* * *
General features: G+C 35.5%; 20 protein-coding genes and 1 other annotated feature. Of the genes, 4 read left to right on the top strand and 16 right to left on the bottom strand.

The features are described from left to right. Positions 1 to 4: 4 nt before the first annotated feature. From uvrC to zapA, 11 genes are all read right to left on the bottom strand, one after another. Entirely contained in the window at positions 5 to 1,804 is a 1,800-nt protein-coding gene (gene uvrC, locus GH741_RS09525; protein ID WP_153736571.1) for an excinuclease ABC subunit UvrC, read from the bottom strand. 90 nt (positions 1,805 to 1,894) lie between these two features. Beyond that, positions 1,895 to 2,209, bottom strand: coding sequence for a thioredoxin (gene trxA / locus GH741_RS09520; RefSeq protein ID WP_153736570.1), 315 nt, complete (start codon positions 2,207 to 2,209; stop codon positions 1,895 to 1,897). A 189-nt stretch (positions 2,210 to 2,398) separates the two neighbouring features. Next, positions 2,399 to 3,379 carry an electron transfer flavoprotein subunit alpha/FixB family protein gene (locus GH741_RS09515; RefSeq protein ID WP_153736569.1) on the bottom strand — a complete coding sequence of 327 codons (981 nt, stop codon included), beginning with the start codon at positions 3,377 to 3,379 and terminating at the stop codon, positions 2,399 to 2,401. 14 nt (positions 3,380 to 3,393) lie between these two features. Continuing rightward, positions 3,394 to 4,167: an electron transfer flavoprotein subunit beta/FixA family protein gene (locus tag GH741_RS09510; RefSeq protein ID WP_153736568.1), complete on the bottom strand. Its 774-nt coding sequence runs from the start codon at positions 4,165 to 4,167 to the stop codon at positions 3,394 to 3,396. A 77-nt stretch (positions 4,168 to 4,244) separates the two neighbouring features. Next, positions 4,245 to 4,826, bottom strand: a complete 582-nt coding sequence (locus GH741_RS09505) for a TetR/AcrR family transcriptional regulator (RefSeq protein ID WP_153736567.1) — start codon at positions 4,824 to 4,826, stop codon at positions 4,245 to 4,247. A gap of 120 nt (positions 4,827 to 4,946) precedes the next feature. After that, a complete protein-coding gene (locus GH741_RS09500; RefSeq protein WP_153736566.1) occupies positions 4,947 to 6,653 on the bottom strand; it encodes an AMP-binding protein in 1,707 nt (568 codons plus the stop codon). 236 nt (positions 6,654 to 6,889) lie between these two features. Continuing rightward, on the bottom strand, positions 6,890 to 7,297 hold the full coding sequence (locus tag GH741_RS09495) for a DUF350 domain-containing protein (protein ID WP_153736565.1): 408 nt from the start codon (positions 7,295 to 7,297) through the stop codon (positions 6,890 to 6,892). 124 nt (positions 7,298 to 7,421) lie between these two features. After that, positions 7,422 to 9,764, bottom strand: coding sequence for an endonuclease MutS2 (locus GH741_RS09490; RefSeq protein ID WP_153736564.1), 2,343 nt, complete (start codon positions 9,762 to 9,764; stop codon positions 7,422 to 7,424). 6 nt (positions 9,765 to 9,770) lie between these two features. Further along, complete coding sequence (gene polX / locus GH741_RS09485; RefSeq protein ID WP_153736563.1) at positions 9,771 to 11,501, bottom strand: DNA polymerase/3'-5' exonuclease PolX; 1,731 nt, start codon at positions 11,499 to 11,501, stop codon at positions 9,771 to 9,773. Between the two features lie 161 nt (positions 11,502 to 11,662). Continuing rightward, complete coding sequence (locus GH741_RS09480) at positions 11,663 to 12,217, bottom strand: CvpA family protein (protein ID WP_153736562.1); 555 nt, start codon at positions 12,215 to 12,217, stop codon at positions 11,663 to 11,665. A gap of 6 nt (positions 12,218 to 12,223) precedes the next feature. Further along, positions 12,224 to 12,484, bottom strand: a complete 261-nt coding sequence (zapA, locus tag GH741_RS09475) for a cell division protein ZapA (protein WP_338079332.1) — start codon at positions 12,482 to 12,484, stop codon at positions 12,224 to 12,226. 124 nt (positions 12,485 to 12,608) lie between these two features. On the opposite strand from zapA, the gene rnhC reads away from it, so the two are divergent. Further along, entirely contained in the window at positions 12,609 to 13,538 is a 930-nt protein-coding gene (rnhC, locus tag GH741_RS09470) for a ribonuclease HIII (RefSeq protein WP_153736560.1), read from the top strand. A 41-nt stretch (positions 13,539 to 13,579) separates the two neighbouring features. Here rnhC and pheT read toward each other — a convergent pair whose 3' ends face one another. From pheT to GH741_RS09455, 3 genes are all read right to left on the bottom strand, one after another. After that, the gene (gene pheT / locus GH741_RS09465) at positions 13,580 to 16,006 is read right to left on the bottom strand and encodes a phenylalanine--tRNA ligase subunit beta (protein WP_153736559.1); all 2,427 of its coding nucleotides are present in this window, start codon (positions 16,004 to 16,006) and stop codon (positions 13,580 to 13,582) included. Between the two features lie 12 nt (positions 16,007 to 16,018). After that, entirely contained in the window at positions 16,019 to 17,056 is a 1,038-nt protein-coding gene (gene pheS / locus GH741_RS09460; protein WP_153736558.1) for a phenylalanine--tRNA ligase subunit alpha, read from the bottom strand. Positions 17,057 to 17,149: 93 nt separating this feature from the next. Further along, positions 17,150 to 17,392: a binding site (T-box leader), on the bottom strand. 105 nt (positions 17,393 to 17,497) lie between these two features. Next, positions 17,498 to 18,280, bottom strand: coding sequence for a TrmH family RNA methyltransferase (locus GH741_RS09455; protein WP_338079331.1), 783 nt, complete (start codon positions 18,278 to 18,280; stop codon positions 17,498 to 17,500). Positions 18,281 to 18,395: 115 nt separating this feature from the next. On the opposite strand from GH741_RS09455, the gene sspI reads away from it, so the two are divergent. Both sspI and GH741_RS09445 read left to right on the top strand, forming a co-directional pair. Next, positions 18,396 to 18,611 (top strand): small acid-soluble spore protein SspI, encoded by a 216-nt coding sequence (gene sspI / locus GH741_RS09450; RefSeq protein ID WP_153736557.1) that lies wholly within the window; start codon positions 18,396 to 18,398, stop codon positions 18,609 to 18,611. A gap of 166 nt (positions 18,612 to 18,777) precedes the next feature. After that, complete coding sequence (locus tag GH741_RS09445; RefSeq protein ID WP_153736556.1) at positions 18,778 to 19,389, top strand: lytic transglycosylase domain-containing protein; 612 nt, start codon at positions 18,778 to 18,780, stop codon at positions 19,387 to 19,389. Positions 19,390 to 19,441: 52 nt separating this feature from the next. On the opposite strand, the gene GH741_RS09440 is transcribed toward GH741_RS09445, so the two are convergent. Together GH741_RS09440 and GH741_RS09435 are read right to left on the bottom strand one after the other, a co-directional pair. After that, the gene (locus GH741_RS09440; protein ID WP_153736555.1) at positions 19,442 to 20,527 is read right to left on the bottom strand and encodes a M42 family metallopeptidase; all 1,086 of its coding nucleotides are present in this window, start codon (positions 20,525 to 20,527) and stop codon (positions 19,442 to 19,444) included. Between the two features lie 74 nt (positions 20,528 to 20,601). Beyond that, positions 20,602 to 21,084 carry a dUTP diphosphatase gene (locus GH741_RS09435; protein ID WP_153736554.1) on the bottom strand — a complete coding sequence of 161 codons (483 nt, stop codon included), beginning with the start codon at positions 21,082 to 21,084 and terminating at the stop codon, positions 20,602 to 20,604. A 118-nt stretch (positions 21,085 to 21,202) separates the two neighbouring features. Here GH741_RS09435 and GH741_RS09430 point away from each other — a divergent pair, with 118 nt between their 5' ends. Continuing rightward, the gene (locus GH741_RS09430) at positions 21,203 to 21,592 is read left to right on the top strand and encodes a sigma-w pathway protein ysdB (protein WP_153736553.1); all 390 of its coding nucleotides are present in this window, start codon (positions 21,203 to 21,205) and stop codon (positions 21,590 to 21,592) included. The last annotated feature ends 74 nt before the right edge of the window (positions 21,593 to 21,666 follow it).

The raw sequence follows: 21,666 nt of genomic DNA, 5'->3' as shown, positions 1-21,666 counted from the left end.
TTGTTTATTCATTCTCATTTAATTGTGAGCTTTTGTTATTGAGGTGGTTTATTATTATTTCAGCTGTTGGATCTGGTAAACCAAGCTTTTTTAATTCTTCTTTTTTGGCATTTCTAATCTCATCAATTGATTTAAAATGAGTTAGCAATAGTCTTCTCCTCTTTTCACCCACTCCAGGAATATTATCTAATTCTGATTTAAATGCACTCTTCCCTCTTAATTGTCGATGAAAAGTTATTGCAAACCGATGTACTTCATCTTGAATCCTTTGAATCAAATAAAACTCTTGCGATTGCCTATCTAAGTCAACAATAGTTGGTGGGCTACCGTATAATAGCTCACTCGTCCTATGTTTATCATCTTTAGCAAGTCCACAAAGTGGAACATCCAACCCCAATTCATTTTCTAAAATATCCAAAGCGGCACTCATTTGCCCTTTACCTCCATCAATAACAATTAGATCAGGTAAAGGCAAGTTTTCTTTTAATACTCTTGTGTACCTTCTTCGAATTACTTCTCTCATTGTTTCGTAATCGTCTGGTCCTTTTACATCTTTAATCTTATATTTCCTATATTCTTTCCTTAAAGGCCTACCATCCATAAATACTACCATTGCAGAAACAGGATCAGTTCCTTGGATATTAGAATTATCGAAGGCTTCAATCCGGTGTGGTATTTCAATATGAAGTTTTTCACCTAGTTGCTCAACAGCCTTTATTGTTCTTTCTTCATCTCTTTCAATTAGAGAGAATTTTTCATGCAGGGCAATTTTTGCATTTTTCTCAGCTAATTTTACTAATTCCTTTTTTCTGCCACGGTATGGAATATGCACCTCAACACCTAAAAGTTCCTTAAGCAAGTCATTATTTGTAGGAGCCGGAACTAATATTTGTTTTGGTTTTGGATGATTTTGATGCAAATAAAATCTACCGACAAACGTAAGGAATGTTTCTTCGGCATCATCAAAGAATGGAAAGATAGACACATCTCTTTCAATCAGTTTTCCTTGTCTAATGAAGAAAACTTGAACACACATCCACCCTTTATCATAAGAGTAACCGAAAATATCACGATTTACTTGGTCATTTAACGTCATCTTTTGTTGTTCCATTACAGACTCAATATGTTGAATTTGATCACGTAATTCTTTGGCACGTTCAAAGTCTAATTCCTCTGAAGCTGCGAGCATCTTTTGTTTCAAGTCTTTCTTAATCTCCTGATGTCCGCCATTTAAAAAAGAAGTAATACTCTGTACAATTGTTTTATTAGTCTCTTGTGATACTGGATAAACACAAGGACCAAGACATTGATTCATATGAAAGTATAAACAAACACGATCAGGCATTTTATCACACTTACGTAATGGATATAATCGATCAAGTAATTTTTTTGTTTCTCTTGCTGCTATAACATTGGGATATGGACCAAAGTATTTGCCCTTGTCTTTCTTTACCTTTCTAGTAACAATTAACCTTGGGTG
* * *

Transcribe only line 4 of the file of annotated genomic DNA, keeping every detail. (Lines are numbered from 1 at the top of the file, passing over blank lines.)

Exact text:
TTGTTTATTCATTCTCATTTAATTGTGAGCTTTTGTTATTGAGGTGGTTTATTATTATTTCAGCTGTTGGATCTGGTAAACCAAGCTTTTTTAATTCTTCTTTTTTGGCATTTCTAATCTCATCAATTGATTTAAAATGAGTTAGCAATAGTCTTCTCCTCTTTTCACCCACTCCAGGAATATTATCTAATTCTGATTTAAATGCACTCTTCCCTCTTAATTGTCGATGAAAAGTTATTGCAAACCGATGTACTTCATCTTGAATCCTTTGAATCAAATAAAACTCTTGCGATTGCCTATCTAAGTCAACAATAGTTGGTGGGCTACCGTATAATAGCTCACTCGTCCTATGTTTATCATCTTTAGCAAGTCCACAAAGTGGAACATCCAACCCCAATTCATTTTCTAAAATATCCAAAGCGGCACTCATTTGCCCTTTACCTCCATCAATAACAATTAGATCAGGTAAAGGCAAGTTTTCTTTTAATACTCTTGTGTACCTTCTTCGAATTACTTCTCTCATTGTTTCGTAATCGTCTGGTCCTTTTACATCTTTAATCTTATATTTCCTATATTCTTTCCTTAAAGGCCTACCATCCATAAATACTACCATTGCAGAAACAGGATCAGTTCCTTGGATATTAGAATTATCGAAGGCTTCAATCCGGTGTGGTATTTCAATATGAAGTTTTTCACCTAGTTGCTCAACAGCCTTTATTGTTCTTTCTTCATCTCTTTCAATTAGAGAGAATTTTTCATGCAGGGCAATTTTTGCATTTTTCTCAGCTAATTTTACTAATTCCTTTTTTCTGCCACGGTATGGAATATGCACCTCAACACCTAAAAGTTCCTTAAGCAAGTCATTATTTGTAGGAGCCGGAACTAATATTTGTTTTGGTTTTGGATGATTTTGATGCAAATAAAATCTACCGACAAACGTAAGGAATGTTTCTTCGGCATCATCAAAGAATGGAAAGATAGACACATCTCTTTCAATCAGTTTTCCTTGTCTAATGAAGAAAACTTGAACACACATCCACCCTTTATCATAAGAGTAACCGAAAATATCACGATTTACTTGGTCATTTAACGTCATCTTTTGTTGTTCCATTACAGACTCAATATGTTGAATTTGATCACGTAATTCTTTGGCACGTTCAAAGTCTAATTCCTCTGAAGCTGCGAGCATCTTTTGTTTCAAGTCTTTCTTAATCTCCTGATGTCCGCCATTTAAAAAAGAAGTAATACTCTGTACAATTGTTTTATTAGTCTCTTGTGATACTGGATAAACACAAGGACCAAGACATTGATTCATATGAAAGTATAAACAAACACGATCAGGCATTTTATCACACTTACGTAATGGATATAATCGATCAAGTAATTTTTTTGTTTCTCTTGCTGCTATAACATTGGGATATGGACCAAAGTATTTGCCCTTGTCTTTCTTTACCTTTCTAGTAACAATTAACCTTGGGTG